John Tang: An ex-convict's story
For 12 years, he led a life of crime and vice that began at the age of 14 when he first joined a gang.
Kicked out of school, Mr John Tang became heavily involved in underworld activities like gambling, loan-sharking, fights and extortion.
His mounting debts from gambling pushed him towards drug trafficking - a heavy mistake that nearly cost him his life.
In 1988, then aged 26, Mr Tang was arrested at Woodlands Checkpoint for smuggling over 60g of heroin - four times the amount that could sentence him to capital punishment.
Facing the death penalty, life was bleak for Mr Tang and he "lost all hope".
Yet he was given a second chance with a reduced sentence, spending nearly 14 years in jail.
It was a narrow escape and a wake-up call that changed everything for him.
Mr Tang recounted those dark days, telling The New Paper: "I felt like my life ended there. I knew I was going to die. I knew when I was going to die. I knew how I would die. I don't know what punishment was worse than that. It was a feeling worst than fear."
He found life in prison was filled with despair and darkness.
"Every day, I woke up wishing it was all a dream. I lost everything I had," said Mr Tang, now 55.
The second shot at life was enough to make Mr Tang change his ways.
"Over the years, I saw many inmates going in and out of prison over and over again. I didn't want my life to be like that.
"I was 40 years old by the time I was released but I knew I had to change."
In prison, he attended religious counselling through which he found peace and direction.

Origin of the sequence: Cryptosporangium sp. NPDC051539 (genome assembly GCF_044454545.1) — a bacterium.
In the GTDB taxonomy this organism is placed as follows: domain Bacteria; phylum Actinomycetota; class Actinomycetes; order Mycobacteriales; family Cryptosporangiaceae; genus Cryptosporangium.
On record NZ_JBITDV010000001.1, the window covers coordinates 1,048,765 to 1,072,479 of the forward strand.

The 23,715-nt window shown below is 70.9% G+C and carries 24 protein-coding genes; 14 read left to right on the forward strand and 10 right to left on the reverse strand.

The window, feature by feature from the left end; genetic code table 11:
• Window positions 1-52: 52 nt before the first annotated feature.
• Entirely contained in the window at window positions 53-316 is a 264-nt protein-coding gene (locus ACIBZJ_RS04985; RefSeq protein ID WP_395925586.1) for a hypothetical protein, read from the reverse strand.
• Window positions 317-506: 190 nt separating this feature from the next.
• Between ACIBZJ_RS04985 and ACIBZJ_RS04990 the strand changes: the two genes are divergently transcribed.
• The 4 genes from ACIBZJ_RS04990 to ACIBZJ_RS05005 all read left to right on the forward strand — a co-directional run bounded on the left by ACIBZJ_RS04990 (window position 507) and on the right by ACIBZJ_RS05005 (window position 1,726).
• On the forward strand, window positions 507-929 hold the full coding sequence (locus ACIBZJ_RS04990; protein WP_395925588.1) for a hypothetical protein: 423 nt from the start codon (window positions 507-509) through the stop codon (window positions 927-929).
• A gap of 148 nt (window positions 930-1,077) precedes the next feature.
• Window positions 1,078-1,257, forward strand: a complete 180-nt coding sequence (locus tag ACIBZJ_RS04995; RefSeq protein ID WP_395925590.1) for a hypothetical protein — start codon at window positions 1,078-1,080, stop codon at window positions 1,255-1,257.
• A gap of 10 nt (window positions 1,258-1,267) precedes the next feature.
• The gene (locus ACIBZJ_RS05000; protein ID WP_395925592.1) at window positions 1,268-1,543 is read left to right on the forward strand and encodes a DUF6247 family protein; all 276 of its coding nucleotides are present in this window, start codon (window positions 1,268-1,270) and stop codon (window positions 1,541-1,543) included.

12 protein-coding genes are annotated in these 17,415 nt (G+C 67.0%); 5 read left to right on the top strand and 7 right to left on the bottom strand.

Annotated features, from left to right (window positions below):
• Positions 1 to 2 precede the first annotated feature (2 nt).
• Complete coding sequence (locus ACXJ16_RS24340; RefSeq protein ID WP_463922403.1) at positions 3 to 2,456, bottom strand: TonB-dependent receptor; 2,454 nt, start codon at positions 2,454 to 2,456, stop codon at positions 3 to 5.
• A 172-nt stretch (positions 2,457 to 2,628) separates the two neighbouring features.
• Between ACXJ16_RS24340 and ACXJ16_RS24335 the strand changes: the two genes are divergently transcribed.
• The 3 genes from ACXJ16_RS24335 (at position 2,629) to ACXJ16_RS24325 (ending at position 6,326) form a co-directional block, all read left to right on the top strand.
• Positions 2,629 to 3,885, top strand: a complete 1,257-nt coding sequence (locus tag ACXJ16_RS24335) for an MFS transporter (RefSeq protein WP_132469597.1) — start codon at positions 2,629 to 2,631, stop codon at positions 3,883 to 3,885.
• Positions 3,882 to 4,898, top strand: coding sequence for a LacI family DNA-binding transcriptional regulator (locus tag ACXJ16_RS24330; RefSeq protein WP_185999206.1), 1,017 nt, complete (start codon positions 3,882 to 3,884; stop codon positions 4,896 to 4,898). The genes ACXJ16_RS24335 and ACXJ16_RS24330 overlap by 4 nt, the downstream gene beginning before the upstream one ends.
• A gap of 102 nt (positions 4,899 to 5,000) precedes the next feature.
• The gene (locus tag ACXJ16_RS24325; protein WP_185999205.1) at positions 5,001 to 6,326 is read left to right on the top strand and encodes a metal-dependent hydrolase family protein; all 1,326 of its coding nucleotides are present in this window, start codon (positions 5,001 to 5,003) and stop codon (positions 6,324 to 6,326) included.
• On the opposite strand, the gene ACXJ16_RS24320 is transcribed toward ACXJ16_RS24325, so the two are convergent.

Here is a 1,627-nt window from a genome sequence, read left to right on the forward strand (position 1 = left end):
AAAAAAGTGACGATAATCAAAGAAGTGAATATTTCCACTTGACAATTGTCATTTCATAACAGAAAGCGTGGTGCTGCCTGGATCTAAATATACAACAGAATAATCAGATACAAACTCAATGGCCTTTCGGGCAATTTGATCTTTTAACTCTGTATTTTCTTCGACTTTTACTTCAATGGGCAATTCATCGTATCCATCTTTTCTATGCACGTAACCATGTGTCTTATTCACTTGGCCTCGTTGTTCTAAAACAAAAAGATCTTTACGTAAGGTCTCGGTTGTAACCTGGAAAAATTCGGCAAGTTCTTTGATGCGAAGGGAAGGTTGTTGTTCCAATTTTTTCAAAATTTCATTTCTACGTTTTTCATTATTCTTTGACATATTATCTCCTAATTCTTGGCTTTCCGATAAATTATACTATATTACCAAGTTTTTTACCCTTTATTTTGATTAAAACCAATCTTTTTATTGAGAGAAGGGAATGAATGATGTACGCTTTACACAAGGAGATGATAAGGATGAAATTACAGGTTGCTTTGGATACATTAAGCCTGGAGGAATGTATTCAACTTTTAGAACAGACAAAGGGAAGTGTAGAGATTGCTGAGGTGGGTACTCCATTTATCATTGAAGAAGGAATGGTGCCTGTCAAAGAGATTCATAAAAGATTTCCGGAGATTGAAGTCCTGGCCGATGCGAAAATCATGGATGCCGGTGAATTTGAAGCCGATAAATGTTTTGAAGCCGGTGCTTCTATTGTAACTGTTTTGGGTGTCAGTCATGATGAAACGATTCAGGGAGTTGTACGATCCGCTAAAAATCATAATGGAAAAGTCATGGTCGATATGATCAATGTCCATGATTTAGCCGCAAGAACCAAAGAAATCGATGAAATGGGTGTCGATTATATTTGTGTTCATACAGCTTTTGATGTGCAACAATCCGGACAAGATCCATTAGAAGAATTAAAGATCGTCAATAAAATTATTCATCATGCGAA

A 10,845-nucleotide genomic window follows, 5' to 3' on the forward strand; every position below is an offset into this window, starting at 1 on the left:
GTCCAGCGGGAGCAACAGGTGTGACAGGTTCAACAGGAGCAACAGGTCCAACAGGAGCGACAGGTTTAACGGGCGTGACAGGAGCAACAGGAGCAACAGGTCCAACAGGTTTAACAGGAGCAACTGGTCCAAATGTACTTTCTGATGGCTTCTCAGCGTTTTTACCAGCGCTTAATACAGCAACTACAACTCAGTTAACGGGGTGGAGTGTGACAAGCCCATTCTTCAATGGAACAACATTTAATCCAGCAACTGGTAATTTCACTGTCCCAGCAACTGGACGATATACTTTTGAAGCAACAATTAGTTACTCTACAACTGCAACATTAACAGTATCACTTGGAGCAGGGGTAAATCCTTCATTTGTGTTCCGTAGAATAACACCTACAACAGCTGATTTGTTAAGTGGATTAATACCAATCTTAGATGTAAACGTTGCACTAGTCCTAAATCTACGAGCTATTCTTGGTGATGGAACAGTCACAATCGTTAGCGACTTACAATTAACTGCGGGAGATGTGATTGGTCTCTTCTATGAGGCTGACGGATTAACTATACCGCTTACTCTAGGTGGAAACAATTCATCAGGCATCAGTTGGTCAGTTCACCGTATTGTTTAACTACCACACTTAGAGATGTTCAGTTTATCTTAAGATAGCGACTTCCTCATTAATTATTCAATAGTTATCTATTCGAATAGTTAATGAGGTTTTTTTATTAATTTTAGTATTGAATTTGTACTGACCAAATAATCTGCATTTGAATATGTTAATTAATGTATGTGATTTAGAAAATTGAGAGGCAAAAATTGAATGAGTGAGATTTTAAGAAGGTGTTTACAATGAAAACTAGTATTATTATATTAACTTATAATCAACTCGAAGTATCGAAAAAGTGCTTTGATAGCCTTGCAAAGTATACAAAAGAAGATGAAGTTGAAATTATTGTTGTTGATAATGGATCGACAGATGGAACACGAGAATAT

He also attended prison school where he passed his N, O and A-level exams and obtained a diploma in accounting management.
Upon his release from prison, his fresh start was given a boost after a close friend offered him a job as a manager at furniture manufacturing company Zhaplin.
He went on to become a partner and worked there for 16 years until he left the company two months ago.
Mr Tang, who has been married to his wife of eight years, is also an active volunteer counsellor with the Prison Fellowship Singapore and The New Charis Mission for the past 12 years.
He actively visits inmates in prisons, both here and overseas, to share his stories with them and to lend them support.
In addition, he also speaks to those serving their sentences in the Singapore Armed Forces detention barracks to share the dangers of gangs and drugs.
Support, he stressed, is crucial for ex-convicts who want to turn over a new leaf.
"It's a long, trying process but I want to share with them that there is still hope and encourage them to not give up. I want to set the example and support them through their attempts to rebuild their lives," he said.
Mr Tang added: "My advice to fellow ex-prisoners would be this: be humble, persistent and patient. It takes time to gain back the trust and to prove ourselves to others."
"I once wanted the world and everything it had to offer. I wanted money and power and would use any means to get that.
"But (my actions) nearly destroyed my life as well as my family and loved ones," said Mr Tang. - additional reporting by Reni Chng